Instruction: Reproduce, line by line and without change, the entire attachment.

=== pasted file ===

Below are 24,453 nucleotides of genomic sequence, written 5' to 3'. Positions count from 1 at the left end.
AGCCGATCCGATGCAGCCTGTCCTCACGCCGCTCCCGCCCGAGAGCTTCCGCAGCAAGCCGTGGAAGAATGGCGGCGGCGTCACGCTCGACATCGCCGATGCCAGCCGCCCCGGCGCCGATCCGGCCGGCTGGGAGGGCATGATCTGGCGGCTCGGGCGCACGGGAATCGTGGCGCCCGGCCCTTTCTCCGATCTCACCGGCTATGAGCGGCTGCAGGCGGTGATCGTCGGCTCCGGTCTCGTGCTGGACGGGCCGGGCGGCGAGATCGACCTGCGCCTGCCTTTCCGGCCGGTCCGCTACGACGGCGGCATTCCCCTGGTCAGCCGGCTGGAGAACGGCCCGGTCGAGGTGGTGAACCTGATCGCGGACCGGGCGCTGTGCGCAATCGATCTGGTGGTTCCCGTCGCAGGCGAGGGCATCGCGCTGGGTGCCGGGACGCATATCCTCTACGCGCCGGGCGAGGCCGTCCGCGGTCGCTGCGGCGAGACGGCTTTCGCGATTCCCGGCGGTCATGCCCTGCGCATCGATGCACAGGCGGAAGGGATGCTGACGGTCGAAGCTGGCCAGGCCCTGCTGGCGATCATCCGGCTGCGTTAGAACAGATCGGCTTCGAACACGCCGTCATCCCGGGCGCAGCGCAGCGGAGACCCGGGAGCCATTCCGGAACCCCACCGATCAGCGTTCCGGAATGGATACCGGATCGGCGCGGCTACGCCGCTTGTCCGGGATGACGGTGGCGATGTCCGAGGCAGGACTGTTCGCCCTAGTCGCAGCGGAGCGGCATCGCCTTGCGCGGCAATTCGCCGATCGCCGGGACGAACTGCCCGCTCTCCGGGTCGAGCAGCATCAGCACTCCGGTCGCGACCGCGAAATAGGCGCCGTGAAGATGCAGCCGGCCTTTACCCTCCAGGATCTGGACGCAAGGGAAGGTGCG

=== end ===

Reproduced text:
Below are 24,453 nucleotides of genomic sequence, written 5' to 3'. Positions count from 1 at the left end.
AGCCGATCCGATGCAGCCTGTCCTCACGCCGCTCCCGCCCGAGAGCTTCCGCAGCAAGCCGTGGAAGAATGGCGGCGGCGTCACGCTCGACATCGCCGATGCCAGCCGCCCCGGCGCCGATCCGGCCGGCTGGGAGGGCATGATCTGGCGGCTCGGGCGCACGGGAATCGTGGCGCCCGGCCCTTTCTCCGATCTCACCGGCTATGAGCGGCTGCAGGCGGTGATCGTCGGCTCCGGTCTCGTGCTGGACGGGCCGGGCGGCGAGATCGACCTGCGCCTGCCTTTCCGGCCGGTCCGCTACGACGGCGGCATTCCCCTGGTCAGCCGGCTGGAGAACGGCCCGGTCGAGGTGGTGAACCTGATCGCGGACCGGGCGCTGTGCGCAATCGATCTGGTGGTTCCCGTCGCAGGCGAGGGCATCGCGCTGGGTGCCGGGACGCATATCCTCTACGCGCCGGGCGAGGCCGTCCGCGGTCGCTGCGGCGAGACGGCTTTCGCGATTCCCGGCGGTCATGCCCTGCGCATCGATGCACAGGCGGAAGGGATGCTGACGGTCGAAGCTGGCCAGGCCCTGCTGGCGATCATCCGGCTGCGTTAGAACAGATCGGCTTCGAACACGCCGTCATCCCGGGCGCAGCGCAGCGGAGACCCGGGAGCCATTCCGGAACCCCACCGATCAGCGTTCCGGAATGGATACCGGATCGGCGCGGCTACGCCGCTTGTCCGGGATGACGGTGGCGATGTCCGAGGCAGGACTGTTCGCCCTAGTCGCAGCGGAGCGGCATCGCCTTGCGCGGCAATTCGCCGATCGCCGGGACGAACTGCCCGCTCTCCGGGTCGAGCAGCATCAGCACTCCGGTCGCGACCGCGAAATAGGCGCCGTGAAGATGCAGCCGGCCTTTACCCTCCAGGATCTGGACGCAAGGGAAGGTGCG